2-8-18 12:10 PM EST | Email Article
By David Harrison 

The U.S. Senate Banking Committee voted along party lines Thursday to advance the nomination of Marvin Goodfriend for a spot on the Federal Reserve's board of governors.

If the full Senate approves his nomination, Mr. Goodfriend would take one of the four vacant seats on the Fed's seven-member board.

Before the 13-12 vote, Sen. Sherrod Brown (D., Ohio) said he was troubled by Mr. Goodfriend's concern about rising inflation in the aftermath of the financial crisis. He also said he was concerned that Mr. Goodfriend had paid "lip service" to the Fed's independence.

"It ultimately rang hollow," Mr. Brown said.

The vote suggests Mr. Goodfriend's nomination could face a challenge in the full Senate, which Republicans control with 51 of 100 seats.

Democrats pressed Mr. Goodfriend during his confirmation hearing last month about the accuracy of his economic predictions. In particular, they criticized him for calling on the Fed to raise rates in the aftermath of the financial crisis, warning that inflation could rise dangerously high.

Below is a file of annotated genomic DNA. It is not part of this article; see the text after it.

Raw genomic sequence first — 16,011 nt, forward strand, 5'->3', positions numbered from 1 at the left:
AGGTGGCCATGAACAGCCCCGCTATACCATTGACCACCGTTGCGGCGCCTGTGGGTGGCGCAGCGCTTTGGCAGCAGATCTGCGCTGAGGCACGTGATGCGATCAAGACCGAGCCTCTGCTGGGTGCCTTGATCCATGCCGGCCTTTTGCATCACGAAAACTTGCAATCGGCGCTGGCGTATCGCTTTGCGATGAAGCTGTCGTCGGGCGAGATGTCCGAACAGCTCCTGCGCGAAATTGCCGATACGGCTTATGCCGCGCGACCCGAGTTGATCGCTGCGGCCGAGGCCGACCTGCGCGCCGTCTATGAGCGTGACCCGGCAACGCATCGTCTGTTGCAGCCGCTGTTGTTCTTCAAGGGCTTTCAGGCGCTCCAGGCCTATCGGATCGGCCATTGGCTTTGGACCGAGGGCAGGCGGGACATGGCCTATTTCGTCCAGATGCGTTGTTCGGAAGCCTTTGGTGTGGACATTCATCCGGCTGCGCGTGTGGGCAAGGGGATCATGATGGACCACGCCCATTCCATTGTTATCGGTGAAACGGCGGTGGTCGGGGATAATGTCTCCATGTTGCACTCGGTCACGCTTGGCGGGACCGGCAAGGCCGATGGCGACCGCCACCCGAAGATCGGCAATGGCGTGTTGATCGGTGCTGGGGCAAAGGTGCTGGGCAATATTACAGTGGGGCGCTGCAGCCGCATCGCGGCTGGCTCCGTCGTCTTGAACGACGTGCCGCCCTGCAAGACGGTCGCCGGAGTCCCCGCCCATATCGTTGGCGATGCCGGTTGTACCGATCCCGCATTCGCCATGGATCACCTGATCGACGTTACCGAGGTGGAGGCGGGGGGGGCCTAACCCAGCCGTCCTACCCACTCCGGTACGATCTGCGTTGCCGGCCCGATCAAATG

Inflation has undershot the Fed's 2% target for much of the past five years.

Mr. Goodfriend also has urged more congressional oversight of the Fed and said the central bank should adopt a mathematical target to set monetary policy.

At his confirmation hearing in January, Mr. Goodfriend said a policy rule would help enhance Fed transparency, but insisted he is committed to the central bank's independence. When asked whether he thought the Fed should have followed his advice to begin raising interest rates in 2012, he said, "No, I don't," but added that his remarks were being taken out of context.

President Donald Trump nominated Mr. Goodfriend in November. Two of the president's other Fed nominees, Chairman Jerome Powell and Randal Quarles, vice chairman for supervision, won Senate confirmation with bipartisan support.

The committee also advanced the nomination of Jelena McWilliams to lead the Federal Deposit Insurance Corp. Sen. Elizabeth Warren (D., Mass.) was the only recorded no vote. The committee also voted unanimously to advance the nomination of Thomas Workman to be a member of the Financial Stability Oversight Council.

Write to David Harrison at david.harrison@wsj.com

 

(END) Dow Jones Newswires

February 08, 2018 12:10 ET (17:10 GMT)

Copyright (c) 2018 Dow Jones & Company, Inc.
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